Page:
Laser Channels After Percutaneous Transmyocardial Revascularization
A62-year-old Brazilian white woman with a history of diabetes mellitus had undergone coronary artery bypass grafting to the left anterior descending coronary artery and right coronary artery in 1991. Four years later, she developed recurrent symptoms of angina; angiography revealed occlusion of both saphenous vein grafts. Her native circumflex system remained patent, but her native left anterior descending and right coronary artery vascular beds were diffusely diseased. The left ventricle was hypertrophic, with preserved function. The patient was not considered to be a suitable candidate for either redo bypass graft surgery or catheter-based therapies. Despite maximum medical therapy, her angina pectoris (Canadian Cardiovascular Society class III) persisted.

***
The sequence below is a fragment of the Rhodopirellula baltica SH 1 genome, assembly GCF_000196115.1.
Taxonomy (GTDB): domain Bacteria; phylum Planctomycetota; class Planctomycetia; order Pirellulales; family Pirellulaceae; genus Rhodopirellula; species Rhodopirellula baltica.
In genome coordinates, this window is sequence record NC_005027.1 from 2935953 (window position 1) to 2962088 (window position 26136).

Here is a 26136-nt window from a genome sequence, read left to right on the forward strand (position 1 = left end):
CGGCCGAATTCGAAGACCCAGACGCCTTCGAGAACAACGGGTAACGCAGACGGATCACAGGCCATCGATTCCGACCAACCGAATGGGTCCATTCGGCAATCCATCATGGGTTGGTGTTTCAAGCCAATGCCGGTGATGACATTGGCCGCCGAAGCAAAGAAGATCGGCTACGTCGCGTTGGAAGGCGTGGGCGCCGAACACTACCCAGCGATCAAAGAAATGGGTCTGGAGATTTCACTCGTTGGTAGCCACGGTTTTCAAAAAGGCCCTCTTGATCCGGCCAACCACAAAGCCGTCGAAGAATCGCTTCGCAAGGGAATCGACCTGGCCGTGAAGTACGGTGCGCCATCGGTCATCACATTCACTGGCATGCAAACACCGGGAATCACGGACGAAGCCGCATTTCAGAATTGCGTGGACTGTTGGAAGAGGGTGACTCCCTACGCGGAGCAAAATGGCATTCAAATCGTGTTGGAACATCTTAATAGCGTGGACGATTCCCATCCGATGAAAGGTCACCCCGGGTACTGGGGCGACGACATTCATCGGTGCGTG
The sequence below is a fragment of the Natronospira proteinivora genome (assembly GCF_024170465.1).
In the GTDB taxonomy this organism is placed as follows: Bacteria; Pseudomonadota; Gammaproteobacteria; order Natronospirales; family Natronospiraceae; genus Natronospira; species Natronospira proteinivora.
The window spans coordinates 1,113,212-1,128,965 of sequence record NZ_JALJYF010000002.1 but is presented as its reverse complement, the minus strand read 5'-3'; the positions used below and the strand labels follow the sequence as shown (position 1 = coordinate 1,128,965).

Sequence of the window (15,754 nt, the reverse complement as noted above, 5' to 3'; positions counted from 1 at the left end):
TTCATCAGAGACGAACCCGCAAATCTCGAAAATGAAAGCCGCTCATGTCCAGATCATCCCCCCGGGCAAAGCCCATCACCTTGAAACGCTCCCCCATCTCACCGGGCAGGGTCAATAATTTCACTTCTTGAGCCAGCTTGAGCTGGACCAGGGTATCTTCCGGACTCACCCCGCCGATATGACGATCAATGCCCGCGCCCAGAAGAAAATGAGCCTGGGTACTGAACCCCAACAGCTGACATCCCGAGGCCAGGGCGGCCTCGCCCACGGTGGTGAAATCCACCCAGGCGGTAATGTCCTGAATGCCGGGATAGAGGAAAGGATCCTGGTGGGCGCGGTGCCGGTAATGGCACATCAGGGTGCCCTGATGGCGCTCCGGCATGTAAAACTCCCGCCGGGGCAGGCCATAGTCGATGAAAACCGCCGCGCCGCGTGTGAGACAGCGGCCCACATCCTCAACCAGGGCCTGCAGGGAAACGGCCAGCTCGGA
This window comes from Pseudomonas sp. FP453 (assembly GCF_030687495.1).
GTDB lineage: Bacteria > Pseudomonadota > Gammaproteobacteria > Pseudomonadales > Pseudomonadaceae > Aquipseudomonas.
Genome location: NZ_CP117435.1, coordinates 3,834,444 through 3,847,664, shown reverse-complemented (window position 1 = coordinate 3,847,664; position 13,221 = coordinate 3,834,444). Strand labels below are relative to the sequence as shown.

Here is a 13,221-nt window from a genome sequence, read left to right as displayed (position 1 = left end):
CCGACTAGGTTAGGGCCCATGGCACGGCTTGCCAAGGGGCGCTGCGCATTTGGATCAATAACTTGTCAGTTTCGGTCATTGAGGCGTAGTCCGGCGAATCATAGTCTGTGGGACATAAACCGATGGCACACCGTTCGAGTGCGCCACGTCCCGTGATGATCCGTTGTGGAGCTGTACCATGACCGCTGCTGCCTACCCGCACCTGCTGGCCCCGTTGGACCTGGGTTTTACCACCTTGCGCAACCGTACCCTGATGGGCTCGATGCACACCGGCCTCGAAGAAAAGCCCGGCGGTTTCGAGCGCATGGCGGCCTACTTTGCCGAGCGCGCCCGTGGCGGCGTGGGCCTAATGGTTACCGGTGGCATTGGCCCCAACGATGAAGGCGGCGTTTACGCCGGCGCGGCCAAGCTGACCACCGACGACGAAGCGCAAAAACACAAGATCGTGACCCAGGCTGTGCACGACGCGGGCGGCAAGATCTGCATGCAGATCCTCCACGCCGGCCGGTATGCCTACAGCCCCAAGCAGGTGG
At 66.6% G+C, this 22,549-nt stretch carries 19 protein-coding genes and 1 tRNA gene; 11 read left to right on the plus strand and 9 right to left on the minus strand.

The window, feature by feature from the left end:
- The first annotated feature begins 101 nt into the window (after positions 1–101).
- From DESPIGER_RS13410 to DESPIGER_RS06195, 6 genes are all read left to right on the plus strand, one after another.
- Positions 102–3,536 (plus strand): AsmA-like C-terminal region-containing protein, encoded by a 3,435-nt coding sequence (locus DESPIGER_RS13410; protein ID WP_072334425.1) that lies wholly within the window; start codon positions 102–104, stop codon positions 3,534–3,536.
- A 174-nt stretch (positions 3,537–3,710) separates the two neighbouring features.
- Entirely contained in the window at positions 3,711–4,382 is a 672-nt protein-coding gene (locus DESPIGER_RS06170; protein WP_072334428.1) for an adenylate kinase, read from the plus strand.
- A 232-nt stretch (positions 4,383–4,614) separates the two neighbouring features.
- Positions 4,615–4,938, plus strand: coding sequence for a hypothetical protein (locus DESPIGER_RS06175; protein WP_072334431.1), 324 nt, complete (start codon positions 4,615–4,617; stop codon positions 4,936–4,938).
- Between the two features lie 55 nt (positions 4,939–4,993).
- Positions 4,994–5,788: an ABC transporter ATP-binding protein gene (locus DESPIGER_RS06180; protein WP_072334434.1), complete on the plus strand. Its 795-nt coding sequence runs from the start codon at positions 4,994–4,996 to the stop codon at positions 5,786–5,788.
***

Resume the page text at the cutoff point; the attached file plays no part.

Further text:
On April 26, 1998, she became the first patient in Brazil to undergo a percutaneous transmyocardial revascularization (PTMR) procedure, which was performed with the Eclipse PTMR system (Eclipse Surgical Technologies). The patient was treated successfully, with multiple channels made in the inferior and anterior walls. Her preprocedure and postprocedure left ventricular angiograms are shown in Figures 1⇓ and 2⇓, respectively. The postprocedure angiogram demonstrates the presence of patent channels in the anterior-apical region. The proximal portions of the channels adjacent to the endocardium show defined borders. As the channels come nearer to the subepicardium, the borders become wider and less defined. Although the long-term patency of the channels is questionable, the immediate anatomic results of PTMR are clearly demonstrated.
The editor of Images in Cardiovascular Medicine is Hugh A. McAllister, Jr, MD, Chief, Department of Pathology, St Luke’s Episcopal Hospital and Texas Heart Institute, and Clinical Professor of Pathology, University of Texas Medical School and Baylor College of Medicine.
Circulation encourages readers to submit cardiovascular images to Dr Hugh A. McAllister, Jr, St Luke’s Episcopal Hospital and Texas Heart Institute, 6720 Bertner Ave, MC1-267, Houston, TX 77030.
- Copyright © 1999 by American Heart Association